Study Finds Small Link Between Phototherapy and Infantile Cancer

MedicalResearch.com Interview with:

Dr-Andrea-Wickremasinghe

Dr. Andrea Wickremasinghe

Andrea C. Wickremasinghe, MD
Neonatologist
Kaiser Santa Clara California

MedicalResearch.com: What is the background for this study?

Response: Neonatal jaundice is common and is often treated with phototherapy. Phototherapy is typically considered to be benign. In the past decade, phototherapy use has increased and it is sometimes started at bilirubin levels below recommended treatment thresholds. Beginning in the 1970’s, in-vitro and in-vivo studies have shown phototherapy to be associated with cellular changes implicated in the pathogenesis of cancer. Epidemiologic studies have yielded mixed results, with some studies showing associations between phototherapy and leukemia and other studies failing to show this association. In this study, we used a large statewide administrative dataset to investigate the relationship between neonatal phototherapy and cancer in the first year after birth.

MedicalResearch.com: What are the main findings?

Response: We used a dataset that contained linked birth certificates, death certificates, and hospital discharge abstracts for 5,144,849 infants born in California at ≥ 35 weeks gestation between 1998 and 2007. Propensity adjusted analyses showed phototherapy to be associated with an increased odds of overall cancer (adjusted odds ratio [aOR] 1.4, 95% confidence interval [CI] 1.1-1.9), myeloid leukemia (aOR 2.6, 95% CI 1.3-5.0), and kidney cancer (aOR 2.5, 95% CI 1.2-5.1). The estimated number needed to treat with phototherapy to cause one additional cancer case by 1 year of age was about 10,000. The risk was higher in infants with Down syndrome (number needed to harm about 1300), given their increased baseline risk of cancer.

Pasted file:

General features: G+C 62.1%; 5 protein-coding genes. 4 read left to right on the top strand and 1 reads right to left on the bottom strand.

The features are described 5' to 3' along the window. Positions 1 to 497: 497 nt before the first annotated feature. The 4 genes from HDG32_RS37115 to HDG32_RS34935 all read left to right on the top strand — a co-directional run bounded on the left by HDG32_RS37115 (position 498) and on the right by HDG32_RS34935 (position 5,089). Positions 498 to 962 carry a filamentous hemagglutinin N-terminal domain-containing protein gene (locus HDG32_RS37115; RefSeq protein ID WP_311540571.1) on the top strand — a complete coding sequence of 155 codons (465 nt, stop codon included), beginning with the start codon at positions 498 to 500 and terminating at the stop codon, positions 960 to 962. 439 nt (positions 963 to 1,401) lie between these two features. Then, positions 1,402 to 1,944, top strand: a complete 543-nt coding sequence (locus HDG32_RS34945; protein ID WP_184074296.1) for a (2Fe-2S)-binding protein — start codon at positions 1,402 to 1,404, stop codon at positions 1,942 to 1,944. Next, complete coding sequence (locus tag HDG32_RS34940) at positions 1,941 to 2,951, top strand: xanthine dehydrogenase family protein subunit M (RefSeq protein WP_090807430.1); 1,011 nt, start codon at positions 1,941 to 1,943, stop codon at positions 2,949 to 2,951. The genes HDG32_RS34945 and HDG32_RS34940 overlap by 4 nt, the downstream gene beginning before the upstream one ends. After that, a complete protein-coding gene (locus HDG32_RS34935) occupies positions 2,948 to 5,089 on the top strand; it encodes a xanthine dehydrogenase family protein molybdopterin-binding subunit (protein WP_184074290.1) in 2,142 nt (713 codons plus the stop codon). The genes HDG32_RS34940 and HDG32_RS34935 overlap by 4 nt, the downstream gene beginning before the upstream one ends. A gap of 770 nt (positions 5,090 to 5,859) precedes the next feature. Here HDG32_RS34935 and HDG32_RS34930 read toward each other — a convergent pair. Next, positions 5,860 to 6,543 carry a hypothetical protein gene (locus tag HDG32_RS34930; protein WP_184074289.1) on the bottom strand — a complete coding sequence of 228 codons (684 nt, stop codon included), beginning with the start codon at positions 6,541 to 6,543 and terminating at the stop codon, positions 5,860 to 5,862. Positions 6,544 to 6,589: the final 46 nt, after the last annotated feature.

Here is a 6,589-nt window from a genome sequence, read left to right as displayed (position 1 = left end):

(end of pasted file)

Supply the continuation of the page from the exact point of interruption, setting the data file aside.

Our study suggests a small but statistically significant association between phototherapy and infantile cancer. This study was limited by the fact that as we used an administrative dataset, we were unable to adjust for potential confounding variables not included in the dataset (ex: bilirubin levels). The companion study by Newman et al, also published in this edition of Pediatrics, investigated the relationship between phototherapy and childhood cancer in a dataset of 499,621 individuals. That study found a crude association between phototherapy and childhood cancer, which was no longer statistically significant in analyses adjusted for potential confounding variables (including bilirubin levels).

MedicalResearch.com: What should readers take away from your report?

Response: Phototherapy is a valuable treatment for infants with extremely high bilirubin levels. We suggest that it should be considered like other medical therapies, as having both risks and benefits. Given the potential for a small but increased risk of cancer, it is prudent to be cautious when using phototherapy below recommended treatment thresholds and in infants with Down syndrome.

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Citation:

Andrea C. Wickremasinghe, Michael W. Kuzniewicz, Barbara A. Grimes, Charles E. McCulloch, Thomas B. Newman. Neonatal Phototherapy and Infantile Cancer. Pediatrics, May 2016 DOI: 10.1542/peds.2015-1353

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